The Sisterhood of Karn and their elixir of life. This video brings up the elephant in the room regarding the Doctor’s regenerations. How many does he actually have left? The Vailyard, who? Did rebooting the universe reboot his regenerations? Do we actually count any of the Sarah Jane tv show saying he’ll live forever? The funny thing is I almost miss the older seasons where they gave you dribs and drabs but nothing concrete unless necessary. I think in a post-X-Files/LOST television world a shows mythology may be too much a burden. Like a reset button is needed no matter what. Having survived the 80’s/90’s/00’s of comic bookdom I’d normally roll my eyes at the reset button, instead I’ll roll my eyes at the fact I can’t watch every single episode of Doctor Who on Amazon Instant Video. Personally, my money is on the Timelords coming back from their fixed moment, go back to being the stuffy shirts they were and letting the Doctor go off on his own while backhanding complimenting him for his service by extending his regenerations. Simple. Short. Sweet just in time for his next regeneration.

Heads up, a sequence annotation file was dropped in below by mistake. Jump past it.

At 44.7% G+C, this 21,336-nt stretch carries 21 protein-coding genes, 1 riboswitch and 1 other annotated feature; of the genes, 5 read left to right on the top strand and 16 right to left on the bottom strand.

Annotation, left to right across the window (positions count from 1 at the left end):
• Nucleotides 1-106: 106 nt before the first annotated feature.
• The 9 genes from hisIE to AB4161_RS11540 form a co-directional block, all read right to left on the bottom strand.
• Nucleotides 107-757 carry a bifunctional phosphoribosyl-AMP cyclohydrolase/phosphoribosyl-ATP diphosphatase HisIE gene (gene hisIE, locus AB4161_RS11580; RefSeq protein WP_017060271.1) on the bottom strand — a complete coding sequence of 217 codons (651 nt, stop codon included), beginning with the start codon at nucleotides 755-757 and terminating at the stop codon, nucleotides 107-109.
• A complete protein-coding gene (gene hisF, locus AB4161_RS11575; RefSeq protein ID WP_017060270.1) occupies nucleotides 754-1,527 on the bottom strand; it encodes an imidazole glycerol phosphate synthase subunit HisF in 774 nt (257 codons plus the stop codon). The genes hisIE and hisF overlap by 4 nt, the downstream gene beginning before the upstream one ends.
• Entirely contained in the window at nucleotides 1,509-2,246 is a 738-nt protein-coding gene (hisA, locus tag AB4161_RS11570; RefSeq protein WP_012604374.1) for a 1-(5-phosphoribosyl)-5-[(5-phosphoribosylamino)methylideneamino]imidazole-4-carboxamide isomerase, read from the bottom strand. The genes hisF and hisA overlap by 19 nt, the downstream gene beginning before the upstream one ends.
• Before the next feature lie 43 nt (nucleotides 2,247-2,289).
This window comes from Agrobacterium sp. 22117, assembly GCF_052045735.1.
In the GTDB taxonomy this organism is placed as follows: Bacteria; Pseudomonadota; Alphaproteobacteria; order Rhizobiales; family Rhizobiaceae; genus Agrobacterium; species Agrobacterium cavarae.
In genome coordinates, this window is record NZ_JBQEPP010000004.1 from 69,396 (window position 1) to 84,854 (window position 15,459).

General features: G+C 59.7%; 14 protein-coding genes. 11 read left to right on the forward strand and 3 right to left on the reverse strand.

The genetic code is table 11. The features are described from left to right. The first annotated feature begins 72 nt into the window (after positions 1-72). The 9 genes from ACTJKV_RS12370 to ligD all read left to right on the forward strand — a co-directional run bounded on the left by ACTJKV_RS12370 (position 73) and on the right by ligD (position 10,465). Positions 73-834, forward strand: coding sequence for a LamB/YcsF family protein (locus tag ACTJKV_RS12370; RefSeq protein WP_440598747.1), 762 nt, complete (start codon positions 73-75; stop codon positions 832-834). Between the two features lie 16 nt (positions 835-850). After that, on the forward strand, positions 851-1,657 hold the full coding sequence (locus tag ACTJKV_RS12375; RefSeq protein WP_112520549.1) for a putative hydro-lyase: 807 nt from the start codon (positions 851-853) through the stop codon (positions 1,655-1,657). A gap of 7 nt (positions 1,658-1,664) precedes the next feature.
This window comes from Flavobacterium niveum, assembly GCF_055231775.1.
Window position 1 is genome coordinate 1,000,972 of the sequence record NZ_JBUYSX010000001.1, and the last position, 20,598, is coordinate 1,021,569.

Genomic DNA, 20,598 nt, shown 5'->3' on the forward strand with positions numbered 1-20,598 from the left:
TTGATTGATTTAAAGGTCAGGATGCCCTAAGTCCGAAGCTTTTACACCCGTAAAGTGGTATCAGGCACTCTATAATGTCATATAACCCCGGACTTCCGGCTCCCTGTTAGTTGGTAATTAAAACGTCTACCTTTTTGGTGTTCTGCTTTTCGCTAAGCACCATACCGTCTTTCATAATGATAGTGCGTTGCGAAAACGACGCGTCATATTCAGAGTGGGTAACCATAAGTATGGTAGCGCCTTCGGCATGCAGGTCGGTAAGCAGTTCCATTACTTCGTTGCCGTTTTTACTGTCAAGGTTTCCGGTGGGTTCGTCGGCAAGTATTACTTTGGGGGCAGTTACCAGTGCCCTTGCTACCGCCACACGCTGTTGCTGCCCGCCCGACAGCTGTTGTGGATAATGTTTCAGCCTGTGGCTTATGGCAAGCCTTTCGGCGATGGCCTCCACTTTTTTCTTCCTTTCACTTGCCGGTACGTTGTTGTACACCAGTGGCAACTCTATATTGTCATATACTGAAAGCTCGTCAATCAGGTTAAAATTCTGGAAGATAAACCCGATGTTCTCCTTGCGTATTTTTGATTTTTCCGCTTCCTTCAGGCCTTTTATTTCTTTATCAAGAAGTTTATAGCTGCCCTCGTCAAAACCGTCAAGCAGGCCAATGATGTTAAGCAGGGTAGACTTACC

“I hereby accept your surrender.” It’s been two years since Thor and in a post-Avengers/Iron Man 3 world Thor: The Dark World has a lot to live up to. Everyone else is making comparisons and I agree with them after sitting through Thor: The Dark World 3-D IMAX Experience. First, the 3-D isn’t worth it. Gravity in 3-D was better. Jurassic Park in 3-D was better. Second, the IMAX showing was gorgeous. Third, the preview of Captain America: The Winter Soldier took the wind out of Thor’s sails.